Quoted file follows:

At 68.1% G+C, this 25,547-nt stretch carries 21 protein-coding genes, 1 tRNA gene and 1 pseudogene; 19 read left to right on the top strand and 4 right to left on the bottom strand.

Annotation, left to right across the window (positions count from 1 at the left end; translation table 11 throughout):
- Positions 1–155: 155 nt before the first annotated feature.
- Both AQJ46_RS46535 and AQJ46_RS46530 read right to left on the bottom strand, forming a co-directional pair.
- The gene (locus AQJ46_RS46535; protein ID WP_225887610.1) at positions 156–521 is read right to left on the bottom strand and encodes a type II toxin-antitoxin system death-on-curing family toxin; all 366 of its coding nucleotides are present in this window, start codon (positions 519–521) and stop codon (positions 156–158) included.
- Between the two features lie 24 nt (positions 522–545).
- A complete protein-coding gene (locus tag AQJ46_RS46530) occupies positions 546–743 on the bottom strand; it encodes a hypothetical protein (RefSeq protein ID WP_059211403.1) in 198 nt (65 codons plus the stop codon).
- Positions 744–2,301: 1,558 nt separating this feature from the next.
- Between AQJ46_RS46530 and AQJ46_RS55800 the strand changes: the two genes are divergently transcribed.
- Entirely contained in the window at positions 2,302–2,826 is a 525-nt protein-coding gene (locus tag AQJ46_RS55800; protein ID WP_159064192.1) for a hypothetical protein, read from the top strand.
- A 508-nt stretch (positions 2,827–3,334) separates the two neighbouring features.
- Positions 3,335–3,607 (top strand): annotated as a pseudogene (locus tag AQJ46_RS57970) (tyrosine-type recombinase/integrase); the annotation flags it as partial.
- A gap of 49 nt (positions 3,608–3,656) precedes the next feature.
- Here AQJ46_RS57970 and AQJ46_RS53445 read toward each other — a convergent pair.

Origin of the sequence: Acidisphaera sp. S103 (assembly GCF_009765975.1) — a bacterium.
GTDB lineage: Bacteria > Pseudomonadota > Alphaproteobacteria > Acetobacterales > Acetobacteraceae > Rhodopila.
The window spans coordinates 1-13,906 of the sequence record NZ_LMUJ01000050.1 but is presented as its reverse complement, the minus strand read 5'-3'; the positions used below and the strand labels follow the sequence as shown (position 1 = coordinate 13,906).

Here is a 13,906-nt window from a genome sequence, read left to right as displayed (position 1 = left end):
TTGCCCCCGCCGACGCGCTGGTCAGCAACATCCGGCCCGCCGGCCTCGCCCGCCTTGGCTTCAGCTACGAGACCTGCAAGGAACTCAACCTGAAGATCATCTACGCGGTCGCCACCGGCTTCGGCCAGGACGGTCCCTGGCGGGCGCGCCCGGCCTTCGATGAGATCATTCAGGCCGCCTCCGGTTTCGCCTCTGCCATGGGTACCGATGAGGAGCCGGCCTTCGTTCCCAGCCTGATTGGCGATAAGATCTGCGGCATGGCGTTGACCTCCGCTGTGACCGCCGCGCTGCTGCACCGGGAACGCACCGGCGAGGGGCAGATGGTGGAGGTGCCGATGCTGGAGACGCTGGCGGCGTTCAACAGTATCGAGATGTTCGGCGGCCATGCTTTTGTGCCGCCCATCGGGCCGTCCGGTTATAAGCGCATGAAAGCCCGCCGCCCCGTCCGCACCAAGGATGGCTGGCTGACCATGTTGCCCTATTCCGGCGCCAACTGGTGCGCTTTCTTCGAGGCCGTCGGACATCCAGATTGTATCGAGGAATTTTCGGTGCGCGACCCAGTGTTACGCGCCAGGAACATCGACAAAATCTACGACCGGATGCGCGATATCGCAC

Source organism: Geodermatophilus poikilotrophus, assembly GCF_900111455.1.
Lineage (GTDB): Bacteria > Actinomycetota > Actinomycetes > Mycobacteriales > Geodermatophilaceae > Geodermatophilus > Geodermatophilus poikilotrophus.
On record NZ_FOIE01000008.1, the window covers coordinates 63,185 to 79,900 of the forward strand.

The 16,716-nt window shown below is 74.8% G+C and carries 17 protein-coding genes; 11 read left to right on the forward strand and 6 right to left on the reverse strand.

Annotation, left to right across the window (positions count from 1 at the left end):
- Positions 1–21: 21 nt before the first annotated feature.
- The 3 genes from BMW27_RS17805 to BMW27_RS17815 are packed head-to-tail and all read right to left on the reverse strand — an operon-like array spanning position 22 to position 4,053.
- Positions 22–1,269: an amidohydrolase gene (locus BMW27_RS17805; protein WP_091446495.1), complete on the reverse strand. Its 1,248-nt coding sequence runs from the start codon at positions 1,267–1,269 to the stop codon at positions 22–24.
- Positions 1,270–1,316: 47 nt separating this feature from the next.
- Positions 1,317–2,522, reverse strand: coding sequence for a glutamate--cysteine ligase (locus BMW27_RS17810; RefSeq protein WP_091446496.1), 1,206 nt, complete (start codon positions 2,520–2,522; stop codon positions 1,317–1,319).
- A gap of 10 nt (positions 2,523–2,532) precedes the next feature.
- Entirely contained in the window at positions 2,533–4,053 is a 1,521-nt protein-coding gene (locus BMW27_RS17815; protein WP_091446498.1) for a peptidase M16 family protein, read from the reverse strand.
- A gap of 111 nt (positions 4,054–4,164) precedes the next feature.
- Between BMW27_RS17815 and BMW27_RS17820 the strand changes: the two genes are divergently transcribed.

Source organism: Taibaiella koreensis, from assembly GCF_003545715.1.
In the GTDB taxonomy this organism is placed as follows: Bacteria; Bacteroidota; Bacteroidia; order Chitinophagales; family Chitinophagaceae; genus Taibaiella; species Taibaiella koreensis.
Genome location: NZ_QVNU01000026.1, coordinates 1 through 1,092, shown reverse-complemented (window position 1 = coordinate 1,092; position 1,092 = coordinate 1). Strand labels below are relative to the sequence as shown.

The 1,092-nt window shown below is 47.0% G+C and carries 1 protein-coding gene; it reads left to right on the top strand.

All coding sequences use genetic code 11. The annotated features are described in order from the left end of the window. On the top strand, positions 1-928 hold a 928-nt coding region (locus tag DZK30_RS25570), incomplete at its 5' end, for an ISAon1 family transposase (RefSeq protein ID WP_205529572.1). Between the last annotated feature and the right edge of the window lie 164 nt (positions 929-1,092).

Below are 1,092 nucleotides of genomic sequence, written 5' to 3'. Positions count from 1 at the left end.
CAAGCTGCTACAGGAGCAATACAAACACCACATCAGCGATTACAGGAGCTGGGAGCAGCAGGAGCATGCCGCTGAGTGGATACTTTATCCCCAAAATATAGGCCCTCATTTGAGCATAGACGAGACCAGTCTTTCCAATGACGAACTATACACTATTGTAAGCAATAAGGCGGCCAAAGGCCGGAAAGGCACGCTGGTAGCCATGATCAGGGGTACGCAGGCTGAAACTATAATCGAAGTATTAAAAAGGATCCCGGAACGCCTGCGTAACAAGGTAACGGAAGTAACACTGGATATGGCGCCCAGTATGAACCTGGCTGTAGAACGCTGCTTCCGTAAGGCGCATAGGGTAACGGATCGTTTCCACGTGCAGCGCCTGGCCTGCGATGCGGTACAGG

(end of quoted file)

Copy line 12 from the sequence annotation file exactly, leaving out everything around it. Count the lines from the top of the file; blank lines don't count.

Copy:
- Positions 3,335–3,607 (top strand): annotated as a pseudogene (locus tag AQJ46_RS57970) (tyrosine-type recombinase/integrase); the annotation flags it as partial.